By Helena Rodriguez: Freedom New Mexico
I remember when a new priest, Father Juan Montoya, came to Portales in the 1980s. At the end of his first Mass he said, “Now let’s go home and do some gringo house cleaning!”
I’m not exactly sure what he meant by that. I think he meant some deep spring cleaning. Anyway, his words came to my mind last Saturday when I woke up and announced to my daughter Laura that it was cleaning day. Our place was overdue for some serious sweeping, mopping, scrubbing and vacuuming. Call it pre-holiday cleaning.
Naturally, Laura grumbled as I announced the plan of action. I would tackle the kitchen and living room if she scrubbed the bathroom. I ignored her complaints and started digging through my old CDs. I popped in a CD of the king of Tex-Mex music, Little Joe y La Familia, and cranked up the volume.
Soon, our dreaded work day was a makeshift pachanga, you know, a lively little fiesta. Our day of so-called “gringo house cleaning” had turned into a day of “Latino house cleaning!”
I then changed Little Joe, my hero from the 1980s, but nevertheless an outdated one for Laura, switching the jams to the fiery Norteño sounds of Los Tigres del Norte. That’s when things really got going. I started to feel like one of the seven dwarfs, whistling along with Snow White as we worked.
I’ve done this a few times before. Over the years I’ve learned that music can not only liven up a family fiesta but even a Saturday morning cleaning session. While I’ll turn on some of the newest hits in Spanish music for Laura, I also like to throw in some oldies for me, classic Tejano like La Tropa F, Mazz, Elida and Ruben Ramos.
Sometimes I see people having a bad day at work and think they could use some music to spruce up their workday. You know the kind of person I’m talking about? You see them all over town all weekend and they are as happy go lucky as can be. But once Monday morning comes, they drag themselves into work and have a look of pain on their face as they sit at their desk. Once the clock chimes at 5 o’clock though, they’re happy again.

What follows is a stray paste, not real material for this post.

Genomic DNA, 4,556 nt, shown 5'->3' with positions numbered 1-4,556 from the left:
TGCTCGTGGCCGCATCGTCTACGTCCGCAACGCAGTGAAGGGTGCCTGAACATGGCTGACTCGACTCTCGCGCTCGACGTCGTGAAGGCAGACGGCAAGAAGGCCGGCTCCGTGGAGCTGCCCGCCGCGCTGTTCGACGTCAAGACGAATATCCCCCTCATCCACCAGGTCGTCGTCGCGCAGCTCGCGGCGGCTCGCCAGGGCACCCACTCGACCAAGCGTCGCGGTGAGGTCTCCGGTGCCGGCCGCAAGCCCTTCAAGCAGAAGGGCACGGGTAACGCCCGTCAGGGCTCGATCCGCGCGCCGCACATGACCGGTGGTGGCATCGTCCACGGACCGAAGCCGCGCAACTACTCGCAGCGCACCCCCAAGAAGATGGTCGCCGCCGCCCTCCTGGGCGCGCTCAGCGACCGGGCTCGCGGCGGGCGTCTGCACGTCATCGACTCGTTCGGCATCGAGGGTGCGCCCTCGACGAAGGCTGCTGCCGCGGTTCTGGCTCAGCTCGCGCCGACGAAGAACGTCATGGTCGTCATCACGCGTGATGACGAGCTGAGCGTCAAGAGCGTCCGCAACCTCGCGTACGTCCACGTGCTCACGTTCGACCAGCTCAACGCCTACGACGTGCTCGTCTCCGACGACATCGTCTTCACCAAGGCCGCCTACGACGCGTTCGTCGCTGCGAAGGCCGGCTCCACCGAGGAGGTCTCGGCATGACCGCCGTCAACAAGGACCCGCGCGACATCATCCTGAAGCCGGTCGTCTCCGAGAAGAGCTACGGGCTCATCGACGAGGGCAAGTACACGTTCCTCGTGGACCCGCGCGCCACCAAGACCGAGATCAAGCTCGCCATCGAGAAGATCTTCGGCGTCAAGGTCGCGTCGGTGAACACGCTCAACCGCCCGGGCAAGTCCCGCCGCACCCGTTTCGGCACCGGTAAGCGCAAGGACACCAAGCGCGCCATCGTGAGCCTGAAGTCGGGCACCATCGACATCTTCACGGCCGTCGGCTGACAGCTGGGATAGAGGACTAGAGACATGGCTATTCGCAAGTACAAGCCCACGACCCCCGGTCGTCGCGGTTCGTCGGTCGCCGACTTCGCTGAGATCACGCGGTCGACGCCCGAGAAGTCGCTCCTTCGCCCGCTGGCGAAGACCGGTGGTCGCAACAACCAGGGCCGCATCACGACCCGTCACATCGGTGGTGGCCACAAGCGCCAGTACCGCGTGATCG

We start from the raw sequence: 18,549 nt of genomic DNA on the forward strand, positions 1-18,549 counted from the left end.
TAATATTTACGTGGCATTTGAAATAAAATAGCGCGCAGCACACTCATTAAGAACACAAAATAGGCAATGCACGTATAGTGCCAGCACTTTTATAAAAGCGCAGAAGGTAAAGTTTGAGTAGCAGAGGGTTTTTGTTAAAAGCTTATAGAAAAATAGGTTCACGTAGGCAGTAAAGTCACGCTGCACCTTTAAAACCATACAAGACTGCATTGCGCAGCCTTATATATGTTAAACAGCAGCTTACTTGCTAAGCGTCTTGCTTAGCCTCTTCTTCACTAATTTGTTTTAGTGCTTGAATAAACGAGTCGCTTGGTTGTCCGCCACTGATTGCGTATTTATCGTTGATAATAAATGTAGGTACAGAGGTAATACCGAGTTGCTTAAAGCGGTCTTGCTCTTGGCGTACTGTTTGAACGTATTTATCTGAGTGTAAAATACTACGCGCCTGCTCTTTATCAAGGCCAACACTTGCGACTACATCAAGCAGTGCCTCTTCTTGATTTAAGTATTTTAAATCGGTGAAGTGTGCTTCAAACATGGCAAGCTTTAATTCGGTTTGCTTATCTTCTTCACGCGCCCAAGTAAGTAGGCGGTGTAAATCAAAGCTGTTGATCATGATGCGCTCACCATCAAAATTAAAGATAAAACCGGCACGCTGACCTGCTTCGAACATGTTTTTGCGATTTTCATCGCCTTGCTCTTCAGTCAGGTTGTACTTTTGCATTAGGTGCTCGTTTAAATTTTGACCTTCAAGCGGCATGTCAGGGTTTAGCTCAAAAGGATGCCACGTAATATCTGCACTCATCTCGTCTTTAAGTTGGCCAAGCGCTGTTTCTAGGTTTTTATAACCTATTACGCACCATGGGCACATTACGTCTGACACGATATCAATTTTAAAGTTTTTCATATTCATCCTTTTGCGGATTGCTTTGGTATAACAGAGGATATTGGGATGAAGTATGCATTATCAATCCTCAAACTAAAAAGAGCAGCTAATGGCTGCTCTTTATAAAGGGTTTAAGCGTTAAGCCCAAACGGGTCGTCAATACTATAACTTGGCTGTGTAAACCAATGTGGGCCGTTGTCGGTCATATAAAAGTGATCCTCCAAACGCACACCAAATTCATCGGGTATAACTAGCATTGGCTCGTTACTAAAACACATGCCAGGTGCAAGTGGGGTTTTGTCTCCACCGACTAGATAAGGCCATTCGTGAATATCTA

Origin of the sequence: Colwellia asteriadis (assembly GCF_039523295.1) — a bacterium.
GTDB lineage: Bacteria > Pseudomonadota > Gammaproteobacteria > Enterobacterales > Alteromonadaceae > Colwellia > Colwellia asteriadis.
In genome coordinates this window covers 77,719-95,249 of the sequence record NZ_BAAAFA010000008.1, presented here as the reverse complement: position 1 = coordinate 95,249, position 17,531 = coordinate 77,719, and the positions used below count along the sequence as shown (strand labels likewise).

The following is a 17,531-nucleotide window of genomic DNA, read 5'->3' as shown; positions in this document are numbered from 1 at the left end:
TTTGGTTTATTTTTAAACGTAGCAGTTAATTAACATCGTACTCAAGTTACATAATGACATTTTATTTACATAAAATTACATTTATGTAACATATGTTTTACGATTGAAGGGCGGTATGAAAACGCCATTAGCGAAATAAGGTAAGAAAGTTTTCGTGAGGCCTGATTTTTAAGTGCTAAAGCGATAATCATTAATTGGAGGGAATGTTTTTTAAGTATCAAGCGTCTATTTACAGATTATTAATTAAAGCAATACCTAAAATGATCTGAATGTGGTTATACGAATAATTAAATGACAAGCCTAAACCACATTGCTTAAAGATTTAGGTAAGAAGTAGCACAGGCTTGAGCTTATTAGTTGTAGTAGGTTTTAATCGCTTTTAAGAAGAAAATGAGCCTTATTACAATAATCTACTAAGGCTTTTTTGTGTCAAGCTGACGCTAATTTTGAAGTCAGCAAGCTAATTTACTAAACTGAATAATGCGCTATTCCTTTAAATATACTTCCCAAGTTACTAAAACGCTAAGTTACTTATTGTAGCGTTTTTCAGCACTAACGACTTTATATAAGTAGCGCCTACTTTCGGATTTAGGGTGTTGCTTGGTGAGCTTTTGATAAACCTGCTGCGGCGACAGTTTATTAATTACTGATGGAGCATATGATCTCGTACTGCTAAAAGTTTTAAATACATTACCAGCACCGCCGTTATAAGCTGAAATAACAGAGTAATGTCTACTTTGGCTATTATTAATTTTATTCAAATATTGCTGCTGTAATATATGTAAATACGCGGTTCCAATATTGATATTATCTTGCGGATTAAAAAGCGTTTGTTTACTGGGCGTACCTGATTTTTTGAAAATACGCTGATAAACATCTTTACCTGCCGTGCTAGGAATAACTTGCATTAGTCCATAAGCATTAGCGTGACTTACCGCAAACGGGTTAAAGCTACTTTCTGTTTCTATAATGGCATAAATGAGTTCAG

Yes, maybe a little bit of music can help them learn to whistle while they work, too.
It may not be a bad idea to turn up the jams while you do the dishes as well. Some of the most memorable times I had as a teen in the 1980s were the Saturday afternoons I spent in the kitchen at Grandma Emma’s house, washing dishes with Paula and Becky. We’d listen to America’s Top 40 with Casey Kasem and would sing along to the latest tunes, “Pop Music, “Lost in Love,” “Celebration” and one of our favorites, Sister Sledge’s “We Are Family.”
We never had that much fun washing dishes at our own house. Maybe the key was washing someone else’s dishes, not to mention the music. I don’t know.
But getting back to my own recent little makeshift party or pachanga, when all was swept, mopped, scrubbed and vacuumed, I turned the music off and announced that I was getting in the shower. And as I looked over at Laura, a little dirty herself from all that scrubbing and mopping, I couldn’t help but think she didn’t want our cleaning party to end.
We’ll have to do it again sometime … just not too soon.